You’ve probably seen videos or heard stories about owners coming home to a torn-up trash bag, and a “guilty” looking dog. These videos are all over social media and usually attract a lot of attention from other dog owners claiming that their dogs also act guilty when they are caught doing something bad. But how true is this? To find out, we have to look at a dog’s brain and how it evolved.
Dog Brains Vs. Human Brains
Dogs are incredibly social animals and have closely evolved next to humans for thousands of years. This close relationship has affected the domestic dog’s emotions as well as our own. We tend to anthropomorphize animals, meaning we attach our own human emotions to our animals. All the emotions we think our dog experiences are filtered through our own perception, making it incredibly difficult to determine what the dog is feeling and what we think they are feeling. It’s even more difficult considering that dogs can’t exactly tell us how they are feeling, so we must look inside its brain to infer.
While dog and humans are clearly very different, our brains actually share the same structures and hormones that produce emotions. However, this does not mean that dogs share the entire range of emotions that adult humans do. Researchers have collectively agreed that dog minds are about the same as a 2-year-old human child cognitively and emotionally. Our emotions develop with age, so we can see which emotions dogs likely feel based on what emotions a 2 year old can feel.
So What Emotions DO Dogs Experience?
Emotions like fear, joy, disgust, distress and anger are all felt by dogs. These emotions have been adapted by evolution to survive. Humans, of course, also feel these emotions, and facial expression of these are pretty universal across the world. For example, most humans smile when happy and frown when angry or upset. Dogs not only mimic these facial expressions, but can recognize them on their human’s faces too!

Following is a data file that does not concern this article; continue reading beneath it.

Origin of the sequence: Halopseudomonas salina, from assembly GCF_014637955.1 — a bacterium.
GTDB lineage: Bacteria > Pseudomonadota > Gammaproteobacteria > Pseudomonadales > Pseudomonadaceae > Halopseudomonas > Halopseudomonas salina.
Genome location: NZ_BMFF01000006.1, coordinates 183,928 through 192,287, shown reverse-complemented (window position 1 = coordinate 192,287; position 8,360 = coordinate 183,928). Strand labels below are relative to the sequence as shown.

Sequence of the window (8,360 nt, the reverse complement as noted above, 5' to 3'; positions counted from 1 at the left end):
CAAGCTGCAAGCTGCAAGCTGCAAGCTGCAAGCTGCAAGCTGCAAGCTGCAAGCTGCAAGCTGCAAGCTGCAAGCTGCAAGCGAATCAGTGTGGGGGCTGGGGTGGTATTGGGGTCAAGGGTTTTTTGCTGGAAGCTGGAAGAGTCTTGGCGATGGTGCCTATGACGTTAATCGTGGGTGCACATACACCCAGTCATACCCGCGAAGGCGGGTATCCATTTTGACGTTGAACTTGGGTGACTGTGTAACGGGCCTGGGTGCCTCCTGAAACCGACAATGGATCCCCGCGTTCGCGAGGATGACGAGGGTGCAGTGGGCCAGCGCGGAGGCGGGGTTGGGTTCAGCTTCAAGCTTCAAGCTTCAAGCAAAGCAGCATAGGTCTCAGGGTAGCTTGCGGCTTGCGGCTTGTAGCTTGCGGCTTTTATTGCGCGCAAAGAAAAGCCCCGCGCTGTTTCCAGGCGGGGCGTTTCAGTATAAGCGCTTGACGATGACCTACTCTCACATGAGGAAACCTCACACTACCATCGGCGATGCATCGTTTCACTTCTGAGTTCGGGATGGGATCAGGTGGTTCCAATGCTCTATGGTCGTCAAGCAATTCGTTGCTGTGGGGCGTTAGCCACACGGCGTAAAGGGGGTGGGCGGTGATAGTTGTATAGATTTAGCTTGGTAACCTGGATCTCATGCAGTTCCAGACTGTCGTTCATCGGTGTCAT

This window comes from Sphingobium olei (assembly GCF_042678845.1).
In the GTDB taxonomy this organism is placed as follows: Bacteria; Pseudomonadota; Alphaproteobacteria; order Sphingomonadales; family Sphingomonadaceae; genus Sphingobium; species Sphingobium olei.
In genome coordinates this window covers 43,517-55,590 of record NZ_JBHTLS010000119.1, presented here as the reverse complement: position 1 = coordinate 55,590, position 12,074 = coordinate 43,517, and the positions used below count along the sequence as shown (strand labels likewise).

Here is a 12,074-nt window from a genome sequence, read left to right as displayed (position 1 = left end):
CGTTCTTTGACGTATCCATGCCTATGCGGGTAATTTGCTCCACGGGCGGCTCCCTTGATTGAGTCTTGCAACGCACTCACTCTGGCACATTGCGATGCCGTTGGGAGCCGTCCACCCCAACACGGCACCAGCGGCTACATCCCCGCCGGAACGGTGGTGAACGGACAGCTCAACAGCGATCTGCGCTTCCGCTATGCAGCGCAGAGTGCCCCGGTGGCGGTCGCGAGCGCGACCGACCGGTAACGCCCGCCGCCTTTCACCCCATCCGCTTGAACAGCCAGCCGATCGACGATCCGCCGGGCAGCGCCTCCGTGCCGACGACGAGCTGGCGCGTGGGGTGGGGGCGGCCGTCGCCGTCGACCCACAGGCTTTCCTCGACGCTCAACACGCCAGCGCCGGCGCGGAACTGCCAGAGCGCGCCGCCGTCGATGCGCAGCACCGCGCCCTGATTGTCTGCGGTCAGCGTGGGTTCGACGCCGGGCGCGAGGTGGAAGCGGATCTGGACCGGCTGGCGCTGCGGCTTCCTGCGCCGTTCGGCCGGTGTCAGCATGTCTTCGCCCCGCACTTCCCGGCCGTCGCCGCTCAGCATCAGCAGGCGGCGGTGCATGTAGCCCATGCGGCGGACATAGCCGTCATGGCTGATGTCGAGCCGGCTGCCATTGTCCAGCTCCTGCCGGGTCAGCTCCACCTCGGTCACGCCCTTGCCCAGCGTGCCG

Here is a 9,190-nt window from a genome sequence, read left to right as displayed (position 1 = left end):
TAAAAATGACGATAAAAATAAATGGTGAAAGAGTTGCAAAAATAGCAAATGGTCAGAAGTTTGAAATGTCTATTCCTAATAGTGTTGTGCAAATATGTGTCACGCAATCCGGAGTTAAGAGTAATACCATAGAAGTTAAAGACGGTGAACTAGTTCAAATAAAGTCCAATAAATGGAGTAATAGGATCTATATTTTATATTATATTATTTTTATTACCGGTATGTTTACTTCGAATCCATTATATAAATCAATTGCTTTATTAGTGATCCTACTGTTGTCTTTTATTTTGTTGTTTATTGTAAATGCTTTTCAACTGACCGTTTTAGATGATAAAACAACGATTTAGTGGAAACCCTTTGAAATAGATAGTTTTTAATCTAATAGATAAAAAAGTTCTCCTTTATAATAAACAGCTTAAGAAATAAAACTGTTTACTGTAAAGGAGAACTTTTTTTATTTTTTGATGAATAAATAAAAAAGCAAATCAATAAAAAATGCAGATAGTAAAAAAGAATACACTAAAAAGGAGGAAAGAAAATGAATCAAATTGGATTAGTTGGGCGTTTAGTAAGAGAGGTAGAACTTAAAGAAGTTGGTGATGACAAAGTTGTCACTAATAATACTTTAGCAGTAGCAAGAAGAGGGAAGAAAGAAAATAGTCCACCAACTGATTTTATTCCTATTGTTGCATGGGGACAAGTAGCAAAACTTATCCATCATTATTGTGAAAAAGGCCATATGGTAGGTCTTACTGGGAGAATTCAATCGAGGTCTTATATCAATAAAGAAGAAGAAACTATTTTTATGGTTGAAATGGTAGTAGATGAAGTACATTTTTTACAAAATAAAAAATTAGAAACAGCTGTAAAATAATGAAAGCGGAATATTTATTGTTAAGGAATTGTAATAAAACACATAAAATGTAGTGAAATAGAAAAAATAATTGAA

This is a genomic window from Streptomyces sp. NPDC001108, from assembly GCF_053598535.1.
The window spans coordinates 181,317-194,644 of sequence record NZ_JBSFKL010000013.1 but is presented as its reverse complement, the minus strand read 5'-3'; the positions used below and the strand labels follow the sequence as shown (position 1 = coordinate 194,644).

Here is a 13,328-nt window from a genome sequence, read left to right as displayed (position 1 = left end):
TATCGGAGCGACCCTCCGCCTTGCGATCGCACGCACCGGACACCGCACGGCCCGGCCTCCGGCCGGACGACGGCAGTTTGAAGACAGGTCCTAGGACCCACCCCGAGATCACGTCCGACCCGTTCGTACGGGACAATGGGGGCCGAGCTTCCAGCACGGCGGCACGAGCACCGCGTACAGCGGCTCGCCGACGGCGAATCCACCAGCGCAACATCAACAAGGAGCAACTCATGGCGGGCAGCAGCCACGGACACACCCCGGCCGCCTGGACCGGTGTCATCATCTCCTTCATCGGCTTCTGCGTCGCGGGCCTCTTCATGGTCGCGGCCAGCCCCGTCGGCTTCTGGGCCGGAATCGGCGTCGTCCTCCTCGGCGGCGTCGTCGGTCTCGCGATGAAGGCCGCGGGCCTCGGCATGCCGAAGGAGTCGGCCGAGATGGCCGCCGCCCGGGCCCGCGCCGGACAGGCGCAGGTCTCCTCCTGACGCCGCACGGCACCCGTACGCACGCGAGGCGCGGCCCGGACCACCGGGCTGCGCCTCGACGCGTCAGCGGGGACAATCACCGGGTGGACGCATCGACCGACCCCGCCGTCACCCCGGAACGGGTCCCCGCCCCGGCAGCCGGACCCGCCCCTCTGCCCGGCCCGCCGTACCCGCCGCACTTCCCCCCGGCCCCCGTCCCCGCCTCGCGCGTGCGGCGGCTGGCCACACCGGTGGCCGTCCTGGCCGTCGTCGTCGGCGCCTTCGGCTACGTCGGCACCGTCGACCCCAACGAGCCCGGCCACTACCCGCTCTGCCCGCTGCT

Where dogs and humans differ is our secondary emotions. These emotions require a sense of self awareness, and current research shows that a dog’s self awareness is not high enough for secondary emotions. All this to say that dogs do not feel guilt, shame, pride or contempt.
Yes, you read that right: your dog does not feel what we define as guilt! So what is your dog thinking when you find him doing something they shouldn’t? That is the simpler emotion of fear. Your dog has learned from previous interactions that you do not like it when they dig in the trash, so they are afraid of the punishment you may give when you come home. The chart below shows the comparison of a child and dog’s development.
What Does This Mean as a Dog Owner?
Just because our dogs don’t feel certain emotions, they still feel love, affection, joy, fear and anger. As dog owners, it is our job to ensure that your dog lives a happy and healthy life. Knowing how dogs perceive the world helps us have a better understanding of why our dogs behave the way they do. When we understand our dogs, we can better shape their behavior and strengthen the bond we share.